Imagining the Future of Aviation: Eagle Flight Research Center Director Receives Lindbergh Electric Aircraft Prize

Pat Anderson (center), director of the Embry-Riddle Eagle Flight Research Center, receives the Lindbergh Electric Aircraft Prize from Gregg Maryniak (left) and John L. Peterson of The Lindbergh Foundation. Photo credit: (c) 2017 John Slemp

On May 20, the anniversary of famed aviator Charles Lindbergh’s historic transatlantic flight from New York to Paris, Richard “Pat” Anderson, a professor of aerospace engineering and director of the Eagle Flight Research Center at Embry-Riddle Aeronautical University, received the Lindbergh Electric Aircraft Prize (LEAP).

The Charles A. and Anne Morrow Lindbergh Foundation honored Anderson “for outstanding research and development in the electric aircraft industry.” Specifically, the foundation cited Anderson’s work with his staff and students to “create a comprehensive electric aircraft development pathway for clean, quiet flight.”

Anderson accepted the Lindbergh Electric Aircraft Prize on May 20 at The Explorers Club in New York City, during an event organized by The Lindbergh Foundation to “Celebrate the Beginnings and Imagine the Future.” The event marked both the 90th anniversary of Charles Lindbergh’s transatlantic flight as well as the 40th anniversary of the foundation’s debut. The prize recognizes significant contributions toward the development of practical electric flight.

Anderson was honored alongside astronaut Anousheh Ansari, who received the Anne Morrow Lindbergh Award. The foundation noted that Ansari is the first female civilian astronaut, international Space Ambassador, businesswoman and philanthropist to receive the award. 

Embry-Riddle’s Eagle Flight Research Center, established in 1998, continues to guide aviation into the future through research focused on four key areas: propulsion, unmanned autonomous vehicles, or UAVs, manned flight control, and the certification of new technologies.

Projects directed by Anderson include, for example:

  • A lightweight, battery-powered aircraft called the eSpirit of St. Louis, which could demonstrate the promise of clean, quiet flight over a pristine region as early as this summer. Outfitted with a fully electric propulsion system, the eSpirit is a Diamond HK-36 donated by Lockheed Martin Skunkworks. A crowd-funding campaign is underway to help Embry-Riddle students, under Anderson’s supervision, put the finishing touches on the eSpirit of St. Louis. See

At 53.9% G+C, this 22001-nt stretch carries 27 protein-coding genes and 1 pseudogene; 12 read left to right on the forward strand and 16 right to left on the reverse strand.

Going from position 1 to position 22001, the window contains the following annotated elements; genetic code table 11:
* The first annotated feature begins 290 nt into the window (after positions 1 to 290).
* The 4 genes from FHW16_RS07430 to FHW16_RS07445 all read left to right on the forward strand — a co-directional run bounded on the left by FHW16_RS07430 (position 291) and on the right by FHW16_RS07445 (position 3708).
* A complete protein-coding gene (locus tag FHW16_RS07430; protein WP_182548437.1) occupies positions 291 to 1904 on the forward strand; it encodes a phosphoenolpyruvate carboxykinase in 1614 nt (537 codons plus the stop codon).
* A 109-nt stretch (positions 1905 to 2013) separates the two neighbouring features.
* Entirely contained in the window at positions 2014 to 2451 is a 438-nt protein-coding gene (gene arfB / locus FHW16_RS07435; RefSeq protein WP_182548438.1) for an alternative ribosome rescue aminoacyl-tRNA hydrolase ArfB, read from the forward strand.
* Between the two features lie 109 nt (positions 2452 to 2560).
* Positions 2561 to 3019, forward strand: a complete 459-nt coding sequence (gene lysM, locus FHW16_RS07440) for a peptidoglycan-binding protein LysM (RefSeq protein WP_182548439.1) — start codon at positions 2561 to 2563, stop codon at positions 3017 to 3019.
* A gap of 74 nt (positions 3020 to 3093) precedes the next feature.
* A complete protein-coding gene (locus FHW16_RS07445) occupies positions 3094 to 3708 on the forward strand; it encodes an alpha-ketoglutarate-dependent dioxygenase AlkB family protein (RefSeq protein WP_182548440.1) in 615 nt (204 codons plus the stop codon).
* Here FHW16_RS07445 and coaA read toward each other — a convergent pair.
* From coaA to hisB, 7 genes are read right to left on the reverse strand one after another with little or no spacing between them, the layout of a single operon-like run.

• A hybrid turbine-electric propulsion system, being developed in collaboration with a consortium of aerospace companies to reduce the noise, emissions and operating costs associated with commercial aviation. Developing a nine-passenger hybrid turboprop aircraft by 2025 and a large hybrid-electric jet by 2035 are the goals of the project.
  • A computer-controlled hybrid flying machine called the Mark II, which lifts off vertically like a helicopter, leans to a 90-degree angle and flies horizontally like an airplane. Featuring a mechanically simple airframe similar to a twin-engine helicopter with fully articulating rotor heads, the Mk. II is highly intelligent, stable, and maneuverable.
  • Anderson’s research team is now also focused on developing an On-Demand Mobility (ODM) personal air vehicle. The Hybrid Electric Research Consortium’s industry and government partners currently include Airbus, Boeing, GAMA, GE Aviation, Hartzell, UTC Aerospace Systems, Argonne National Laboratory, Rolls-Royce and Textron Aviation.

The goal of all electric and hybrid-electric propulsion research at the Eagle Flight Research Center is to reduce fossil fuel consumption and resulting greenhouse gas emissions, improve aviation efficiency, and advance the aerospace industry. “Embry-Riddle student researchers are playing a major role in shaping the future of aviation,” Anderson said.

Erik Lindbergh, grandson of Charles, said: “Dr. Anderson is developing a comprehensive pathway for clean, quiet flight that will, in the next five years, change the way we move around the planet.”